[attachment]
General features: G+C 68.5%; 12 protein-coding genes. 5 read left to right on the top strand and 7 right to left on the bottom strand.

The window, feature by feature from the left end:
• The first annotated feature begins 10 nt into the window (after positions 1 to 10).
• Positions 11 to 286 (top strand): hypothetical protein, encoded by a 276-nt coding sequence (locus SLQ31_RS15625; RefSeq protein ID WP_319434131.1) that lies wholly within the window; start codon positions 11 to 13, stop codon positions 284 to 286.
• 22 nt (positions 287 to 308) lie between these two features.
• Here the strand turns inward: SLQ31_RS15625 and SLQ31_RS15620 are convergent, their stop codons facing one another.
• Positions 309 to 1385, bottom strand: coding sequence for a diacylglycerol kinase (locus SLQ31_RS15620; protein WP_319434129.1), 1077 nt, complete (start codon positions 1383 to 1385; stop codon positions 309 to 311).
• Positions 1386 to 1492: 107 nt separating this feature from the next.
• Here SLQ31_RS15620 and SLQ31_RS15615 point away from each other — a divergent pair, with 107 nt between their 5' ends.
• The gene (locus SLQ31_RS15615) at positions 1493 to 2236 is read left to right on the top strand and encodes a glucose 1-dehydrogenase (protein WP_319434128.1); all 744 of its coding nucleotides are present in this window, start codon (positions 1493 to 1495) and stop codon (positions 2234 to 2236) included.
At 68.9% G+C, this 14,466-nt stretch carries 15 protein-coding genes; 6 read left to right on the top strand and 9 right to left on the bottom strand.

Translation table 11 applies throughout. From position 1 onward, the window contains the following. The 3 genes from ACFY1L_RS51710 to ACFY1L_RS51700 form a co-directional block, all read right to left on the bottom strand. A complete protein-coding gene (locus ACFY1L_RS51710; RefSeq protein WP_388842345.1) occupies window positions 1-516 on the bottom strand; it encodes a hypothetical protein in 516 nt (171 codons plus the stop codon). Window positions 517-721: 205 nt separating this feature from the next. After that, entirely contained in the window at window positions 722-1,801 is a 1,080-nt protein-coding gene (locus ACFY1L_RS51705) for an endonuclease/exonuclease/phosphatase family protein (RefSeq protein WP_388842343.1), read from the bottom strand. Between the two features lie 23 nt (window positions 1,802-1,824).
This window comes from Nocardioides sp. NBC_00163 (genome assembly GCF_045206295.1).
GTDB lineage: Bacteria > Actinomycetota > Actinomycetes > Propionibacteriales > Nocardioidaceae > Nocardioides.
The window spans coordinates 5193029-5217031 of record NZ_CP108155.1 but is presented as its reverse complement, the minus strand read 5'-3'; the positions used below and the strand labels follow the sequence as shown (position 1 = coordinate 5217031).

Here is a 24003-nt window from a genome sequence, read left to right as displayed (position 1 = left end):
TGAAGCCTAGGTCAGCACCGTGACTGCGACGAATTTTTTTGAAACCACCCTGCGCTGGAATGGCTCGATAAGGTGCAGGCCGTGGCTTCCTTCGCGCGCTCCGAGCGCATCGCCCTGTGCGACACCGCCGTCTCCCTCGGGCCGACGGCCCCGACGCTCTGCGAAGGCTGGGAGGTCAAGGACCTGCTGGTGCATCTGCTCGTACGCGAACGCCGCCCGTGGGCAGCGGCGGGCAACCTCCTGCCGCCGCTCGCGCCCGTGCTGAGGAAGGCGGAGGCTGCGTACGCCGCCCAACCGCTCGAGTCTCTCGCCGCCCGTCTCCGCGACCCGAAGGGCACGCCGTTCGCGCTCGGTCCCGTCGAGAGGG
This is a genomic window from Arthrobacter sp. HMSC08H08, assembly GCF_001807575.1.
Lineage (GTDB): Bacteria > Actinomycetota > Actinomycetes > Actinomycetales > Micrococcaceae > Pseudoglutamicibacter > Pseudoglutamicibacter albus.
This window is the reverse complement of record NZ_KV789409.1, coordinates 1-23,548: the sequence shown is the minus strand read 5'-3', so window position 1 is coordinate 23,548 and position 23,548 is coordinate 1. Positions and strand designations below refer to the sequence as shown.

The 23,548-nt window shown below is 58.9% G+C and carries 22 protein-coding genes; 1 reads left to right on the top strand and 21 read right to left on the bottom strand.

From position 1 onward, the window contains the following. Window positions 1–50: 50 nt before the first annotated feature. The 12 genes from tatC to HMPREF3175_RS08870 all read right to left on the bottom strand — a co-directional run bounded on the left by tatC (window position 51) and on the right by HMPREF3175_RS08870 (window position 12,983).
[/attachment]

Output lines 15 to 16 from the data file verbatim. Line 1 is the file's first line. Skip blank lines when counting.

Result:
The window spans coordinates 5193029-5217031 of record NZ_CP108155.1 but is presented as its reverse complement, the minus strand read 5'-3'; the positions used below and the strand labels follow the sequence as shown (position 1 = coordinate 5217031).

Here is a 24003-nt window from a genome sequence, read left to right as displayed (position 1 = left end):